Are we getting autism diagnosis right?

Making an autism diagnosis can be a long process of putting all the pieces together. Source: Getty Images

What’s the impact of an autism diagnosis on the individual, the family, and the system?

Australia has seen a 42% increase in people being diagnosed with autism spectrum disorder since 2012.

This week on Insight, guest host Sarah Abo speaks with doctors about why they think there has been such a huge increase, and asks families and adults with autism what it’s like actually getting that diagnosis.

Getting answers

Cain Noble-Davies, 22, was just seven years old when he was diagnosed with autism, but he remembers it like it was yesterday.

“Being told right there that there is something that objectively makes you different from most other people is pretty hard for a kid,” he says.

But getting the autism answer young helped Cain understand himself. 

"Right now, honestly, I'm perfectly comfortable with the fact that I have autism. I have gone past the point where it's something different or even something wrong. I just see it as a different way of looking at the world, and that's really all it is."

I have gone past the point where it's something different or even something wrong. I just see it as a different way of looking at the world.

The initial impact of an autism diagnosis is also felt by parents.

For some, it’s a welcome answer to difficult behaviour or even aggression from their child in their early years. For others, it’s a devastating prospect that their child may not be like other children, and their doctors don’t really know why.

Josephine Akel’s five-year-old son was recently diagnosed with autism, and she questioned if it was her own fault.

“I thought I had done something wrong, either the way I’ve raised him … or my health. I did feel guilt that I had done something,” she says.

"I was very emotional."

Josephine's family also grappled with her son's diagnosis. She says her husband didn't want to believe it, and their extended families won't speak about his autism.

"The reason I'm here is to sort of get that out," she tells Sarah.

The pathway to support

A diagnosis of autism before the age of six opens up access to funding through the Helping Children With Autism package, which parents can put towards life-changing services such as occupational therapy and psychology - up until their child turns seven.

But similar assistance packages don't exist for other developmental or behavioural disorders. 

Experts have suggested this may be one reason for the rising rates of autism diagnosis in Australia.

Paediatrician Dr Michael McDowell says the current disability funding system is unfair, and does not recognise other developmental problems which children suffer with and desperately need funding for.

He and other experts tell Insight that for some parents, an autism diagnosis is the only way to get much needed funding for their child's needs - and some parents go to doctors seeking that specific diagnosis.

"Parents just love their kids, and want to help their kids, and to some extent it gives them an explanation … but it's more than that, it's a pathway," Dr McDowell says.

Child and adolescent psychologist Dr Andrew Whitehouse says that if a child has some traits but isn't necessarily autistic, doctors can feel compelled to give a diagnosis to a struggling family in need of support.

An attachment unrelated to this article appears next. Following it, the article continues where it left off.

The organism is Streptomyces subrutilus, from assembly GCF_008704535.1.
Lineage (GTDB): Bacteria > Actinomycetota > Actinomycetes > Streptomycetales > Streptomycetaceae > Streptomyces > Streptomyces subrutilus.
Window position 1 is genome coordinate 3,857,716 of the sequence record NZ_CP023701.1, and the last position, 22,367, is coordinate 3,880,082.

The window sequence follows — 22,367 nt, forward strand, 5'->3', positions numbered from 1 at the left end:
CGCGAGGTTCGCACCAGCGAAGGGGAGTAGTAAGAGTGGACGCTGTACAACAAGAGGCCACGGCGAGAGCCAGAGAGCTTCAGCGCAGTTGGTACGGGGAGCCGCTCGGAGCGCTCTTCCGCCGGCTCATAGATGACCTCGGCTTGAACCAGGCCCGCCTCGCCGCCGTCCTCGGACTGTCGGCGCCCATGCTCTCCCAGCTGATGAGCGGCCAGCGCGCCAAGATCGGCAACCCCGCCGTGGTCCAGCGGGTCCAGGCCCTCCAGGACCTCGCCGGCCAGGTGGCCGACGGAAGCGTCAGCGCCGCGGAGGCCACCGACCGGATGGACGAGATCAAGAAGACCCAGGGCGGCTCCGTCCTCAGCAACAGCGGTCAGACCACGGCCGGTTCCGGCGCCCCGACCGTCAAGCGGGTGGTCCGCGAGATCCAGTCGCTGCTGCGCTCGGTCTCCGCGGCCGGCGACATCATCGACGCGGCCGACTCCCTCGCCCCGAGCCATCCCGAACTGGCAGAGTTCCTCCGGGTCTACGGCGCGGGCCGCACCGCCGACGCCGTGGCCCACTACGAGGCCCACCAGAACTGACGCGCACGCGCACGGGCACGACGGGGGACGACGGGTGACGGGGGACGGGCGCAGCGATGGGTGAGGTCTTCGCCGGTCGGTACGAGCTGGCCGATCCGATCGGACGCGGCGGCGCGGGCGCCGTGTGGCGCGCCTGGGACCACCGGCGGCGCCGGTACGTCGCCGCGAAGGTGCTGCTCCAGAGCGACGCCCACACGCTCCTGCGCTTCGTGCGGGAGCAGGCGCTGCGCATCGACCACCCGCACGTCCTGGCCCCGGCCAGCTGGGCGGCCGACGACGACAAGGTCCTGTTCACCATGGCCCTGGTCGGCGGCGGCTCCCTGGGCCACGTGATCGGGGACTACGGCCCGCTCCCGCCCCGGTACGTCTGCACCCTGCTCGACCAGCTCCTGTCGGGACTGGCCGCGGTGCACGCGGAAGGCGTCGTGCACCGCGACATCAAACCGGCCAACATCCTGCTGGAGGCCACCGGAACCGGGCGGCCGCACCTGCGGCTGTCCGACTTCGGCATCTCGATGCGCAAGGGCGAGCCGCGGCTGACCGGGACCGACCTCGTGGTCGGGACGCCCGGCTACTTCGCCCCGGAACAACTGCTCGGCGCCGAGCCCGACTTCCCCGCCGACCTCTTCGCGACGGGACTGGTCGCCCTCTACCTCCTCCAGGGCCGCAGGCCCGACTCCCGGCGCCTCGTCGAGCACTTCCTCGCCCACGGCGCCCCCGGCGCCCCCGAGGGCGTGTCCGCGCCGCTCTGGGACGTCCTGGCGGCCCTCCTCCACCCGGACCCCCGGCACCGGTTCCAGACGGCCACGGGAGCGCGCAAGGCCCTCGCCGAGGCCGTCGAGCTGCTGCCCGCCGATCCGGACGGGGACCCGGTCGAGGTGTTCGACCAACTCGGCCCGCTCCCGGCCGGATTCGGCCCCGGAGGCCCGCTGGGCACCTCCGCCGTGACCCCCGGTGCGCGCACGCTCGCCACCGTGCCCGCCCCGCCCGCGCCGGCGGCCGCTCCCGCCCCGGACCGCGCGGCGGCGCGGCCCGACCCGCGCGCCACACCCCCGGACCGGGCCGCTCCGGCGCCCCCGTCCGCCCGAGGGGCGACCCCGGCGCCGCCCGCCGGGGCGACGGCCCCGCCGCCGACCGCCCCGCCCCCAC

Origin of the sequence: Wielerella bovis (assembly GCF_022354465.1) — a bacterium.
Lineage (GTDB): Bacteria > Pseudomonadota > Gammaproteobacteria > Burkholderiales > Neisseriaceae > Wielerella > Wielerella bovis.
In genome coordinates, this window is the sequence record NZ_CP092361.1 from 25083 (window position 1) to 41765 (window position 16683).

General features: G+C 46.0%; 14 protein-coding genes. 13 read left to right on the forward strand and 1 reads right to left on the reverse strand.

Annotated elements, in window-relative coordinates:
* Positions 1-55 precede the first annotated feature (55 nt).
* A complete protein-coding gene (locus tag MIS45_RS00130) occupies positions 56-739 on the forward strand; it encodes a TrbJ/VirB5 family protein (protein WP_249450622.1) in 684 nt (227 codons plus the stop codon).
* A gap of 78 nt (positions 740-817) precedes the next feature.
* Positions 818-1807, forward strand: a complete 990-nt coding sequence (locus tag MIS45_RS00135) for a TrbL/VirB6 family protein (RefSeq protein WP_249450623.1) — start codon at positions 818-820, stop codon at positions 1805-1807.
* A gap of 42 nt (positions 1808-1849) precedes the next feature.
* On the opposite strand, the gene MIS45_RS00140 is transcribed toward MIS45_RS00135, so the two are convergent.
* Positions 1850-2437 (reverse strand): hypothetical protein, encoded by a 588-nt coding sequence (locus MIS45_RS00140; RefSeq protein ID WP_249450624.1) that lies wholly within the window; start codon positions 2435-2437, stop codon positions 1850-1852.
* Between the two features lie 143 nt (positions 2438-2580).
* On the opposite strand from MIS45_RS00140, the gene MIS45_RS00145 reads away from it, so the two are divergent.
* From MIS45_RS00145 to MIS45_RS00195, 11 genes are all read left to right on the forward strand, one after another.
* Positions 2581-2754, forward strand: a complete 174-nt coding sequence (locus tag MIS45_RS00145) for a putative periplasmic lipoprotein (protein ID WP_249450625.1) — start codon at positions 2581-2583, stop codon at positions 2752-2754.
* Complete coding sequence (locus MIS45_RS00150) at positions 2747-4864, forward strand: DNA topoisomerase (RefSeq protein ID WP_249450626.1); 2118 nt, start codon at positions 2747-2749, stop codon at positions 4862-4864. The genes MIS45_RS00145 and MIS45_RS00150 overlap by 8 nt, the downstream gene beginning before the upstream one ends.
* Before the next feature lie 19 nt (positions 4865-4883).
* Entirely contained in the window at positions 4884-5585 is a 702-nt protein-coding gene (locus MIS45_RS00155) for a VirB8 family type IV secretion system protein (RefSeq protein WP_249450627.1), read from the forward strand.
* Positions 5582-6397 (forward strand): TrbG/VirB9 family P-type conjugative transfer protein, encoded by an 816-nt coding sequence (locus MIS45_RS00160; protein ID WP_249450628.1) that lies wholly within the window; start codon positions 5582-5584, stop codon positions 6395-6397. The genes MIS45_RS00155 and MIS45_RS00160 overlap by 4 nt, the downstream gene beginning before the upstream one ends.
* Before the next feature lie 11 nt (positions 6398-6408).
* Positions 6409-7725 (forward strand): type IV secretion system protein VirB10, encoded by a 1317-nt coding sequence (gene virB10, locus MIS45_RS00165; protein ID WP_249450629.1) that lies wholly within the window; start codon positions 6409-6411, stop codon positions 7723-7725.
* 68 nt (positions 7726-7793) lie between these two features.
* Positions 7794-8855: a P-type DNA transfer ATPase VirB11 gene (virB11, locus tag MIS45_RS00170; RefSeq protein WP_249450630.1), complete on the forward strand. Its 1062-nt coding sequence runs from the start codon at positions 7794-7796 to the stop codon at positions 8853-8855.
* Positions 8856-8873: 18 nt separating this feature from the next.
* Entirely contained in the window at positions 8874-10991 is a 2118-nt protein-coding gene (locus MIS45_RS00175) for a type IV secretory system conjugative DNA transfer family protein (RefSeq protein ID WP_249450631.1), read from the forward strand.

"Have you ever been tempted to diagnose a child with autism when it's not necessarily the case?" Sarah Abo asks Dr Andrew Whitehouse on this week's episode.

"I think clinicians that say otherwise are probably not being too straight with you," he replies.

"Parents just love their kids, and want to help their kids, and to some extent it gives them an explanation … but it's more than that, it's a pathway."

Peta Hanney’s daughter has a very rare genetic disorder, which results in symptoms very similar to autistic traits. But her illness is so rare, it's not recognised under the current funding system for disability.

She was told the only way she could get government assistance for her daughter’s developmental problems was by getting an autism diagnosis.

“It was just a ticket for us … we'd already been through five years of keeping this child alive, a piece of paper that was going to help her at school was pretty much all it was.

Who's missing out? 

After spending months or years in search of answers and support, some people can still come away empty handed. 

Miranda Grealy tells Insight her son has been diagnosed with "DAMP - Deficits in Attention, Motor Skills and Perception, ADHD, ODD, dyspraxia and low muscle tone."

"We get no sort of funding of any description, because the diagnosis isn't the right diagnosis to have."

He was disruptive and physical with other children, and was eventually turned away from their day care centre. Miranda says her daughter is even more difficult to handle - while she enjoys the structure and routine of school, "by the time she gets home she's a mess ... we have an absolute nightmare with her yelling and screaming." 

But without a doctor willing to sign off on an autism diagnosis, the family is unable to access support.

"We get no sort of funding of any description, because the diagnosis isn't the 'right' diagnosis to have," Miranda says. 

Putting the pieces together

Insight also hears from adults with autism about navigating jobs and relationships with the lifelong disorder.

People with autism face ongoing challenges, and many families around Australia are desperate for much-needed support. 

With the roll-out of the NDIS, which will replace the Helping Children With Autism package, Insight asks: What help is on offer for people with autism, and will the system keep up?

This week, Insight explores how autism is diagnosed, and asks what that diagnosis means. | Diagnosing Autism - Tuesday 29 May, 8.30pm SBS

Source Insight